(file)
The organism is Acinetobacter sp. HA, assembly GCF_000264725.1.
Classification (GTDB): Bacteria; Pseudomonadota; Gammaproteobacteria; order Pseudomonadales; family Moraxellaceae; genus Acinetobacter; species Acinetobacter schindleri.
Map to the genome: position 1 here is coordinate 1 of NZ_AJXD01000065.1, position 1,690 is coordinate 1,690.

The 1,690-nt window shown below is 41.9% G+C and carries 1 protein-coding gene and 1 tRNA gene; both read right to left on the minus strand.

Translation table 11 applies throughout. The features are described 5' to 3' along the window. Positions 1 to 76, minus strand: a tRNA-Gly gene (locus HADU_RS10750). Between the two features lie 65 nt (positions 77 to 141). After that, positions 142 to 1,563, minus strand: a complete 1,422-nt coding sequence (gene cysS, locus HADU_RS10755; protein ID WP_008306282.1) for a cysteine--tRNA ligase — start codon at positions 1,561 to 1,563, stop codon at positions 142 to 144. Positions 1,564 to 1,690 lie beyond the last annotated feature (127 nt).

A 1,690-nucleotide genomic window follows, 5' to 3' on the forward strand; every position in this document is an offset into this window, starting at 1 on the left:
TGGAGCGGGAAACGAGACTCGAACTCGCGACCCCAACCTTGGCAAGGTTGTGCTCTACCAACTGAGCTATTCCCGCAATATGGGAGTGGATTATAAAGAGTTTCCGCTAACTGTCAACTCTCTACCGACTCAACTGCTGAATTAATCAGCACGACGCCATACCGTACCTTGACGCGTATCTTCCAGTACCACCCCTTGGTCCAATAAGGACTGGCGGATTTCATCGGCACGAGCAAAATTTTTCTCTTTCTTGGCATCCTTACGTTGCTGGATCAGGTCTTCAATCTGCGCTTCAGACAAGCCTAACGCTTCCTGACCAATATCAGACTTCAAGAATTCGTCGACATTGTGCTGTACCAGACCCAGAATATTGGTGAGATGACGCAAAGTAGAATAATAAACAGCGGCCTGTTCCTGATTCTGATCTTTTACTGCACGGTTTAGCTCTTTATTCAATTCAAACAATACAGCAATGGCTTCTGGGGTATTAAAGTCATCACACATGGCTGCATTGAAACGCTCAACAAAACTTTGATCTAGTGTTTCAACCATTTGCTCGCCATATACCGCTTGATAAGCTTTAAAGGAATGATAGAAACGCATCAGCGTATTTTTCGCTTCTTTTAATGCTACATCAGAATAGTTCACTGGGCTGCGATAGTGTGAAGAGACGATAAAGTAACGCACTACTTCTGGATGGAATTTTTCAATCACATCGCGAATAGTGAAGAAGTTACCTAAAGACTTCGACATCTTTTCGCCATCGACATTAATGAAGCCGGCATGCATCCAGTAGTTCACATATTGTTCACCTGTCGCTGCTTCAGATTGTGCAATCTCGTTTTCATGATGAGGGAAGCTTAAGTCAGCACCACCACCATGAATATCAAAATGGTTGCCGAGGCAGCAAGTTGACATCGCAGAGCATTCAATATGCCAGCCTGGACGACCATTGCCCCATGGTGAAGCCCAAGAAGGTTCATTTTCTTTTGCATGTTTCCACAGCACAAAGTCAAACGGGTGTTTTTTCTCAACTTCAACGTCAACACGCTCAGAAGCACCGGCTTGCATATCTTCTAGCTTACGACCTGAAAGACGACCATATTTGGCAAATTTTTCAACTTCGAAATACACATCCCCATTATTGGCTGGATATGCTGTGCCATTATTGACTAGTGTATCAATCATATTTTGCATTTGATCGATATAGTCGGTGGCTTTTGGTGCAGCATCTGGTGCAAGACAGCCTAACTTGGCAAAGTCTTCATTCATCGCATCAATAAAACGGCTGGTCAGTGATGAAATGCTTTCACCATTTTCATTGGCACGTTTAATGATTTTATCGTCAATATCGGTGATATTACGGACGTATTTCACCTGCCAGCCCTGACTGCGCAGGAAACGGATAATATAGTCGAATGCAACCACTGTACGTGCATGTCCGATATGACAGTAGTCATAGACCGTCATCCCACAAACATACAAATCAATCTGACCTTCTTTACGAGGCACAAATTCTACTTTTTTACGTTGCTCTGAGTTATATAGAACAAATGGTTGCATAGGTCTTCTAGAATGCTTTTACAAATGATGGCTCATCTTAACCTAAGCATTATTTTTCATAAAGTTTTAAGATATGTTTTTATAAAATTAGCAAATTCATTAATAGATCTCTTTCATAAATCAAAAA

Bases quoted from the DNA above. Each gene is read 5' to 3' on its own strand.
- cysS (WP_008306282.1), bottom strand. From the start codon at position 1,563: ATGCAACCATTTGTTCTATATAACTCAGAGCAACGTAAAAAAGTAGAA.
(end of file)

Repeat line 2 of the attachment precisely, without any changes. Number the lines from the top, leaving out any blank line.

Classification (GTDB): Bacteria; Pseudomonadota; Gammaproteobacteria; order Pseudomonadales; family Moraxellaceae; genus Acinetobacter; species Acinetobacter schindleri.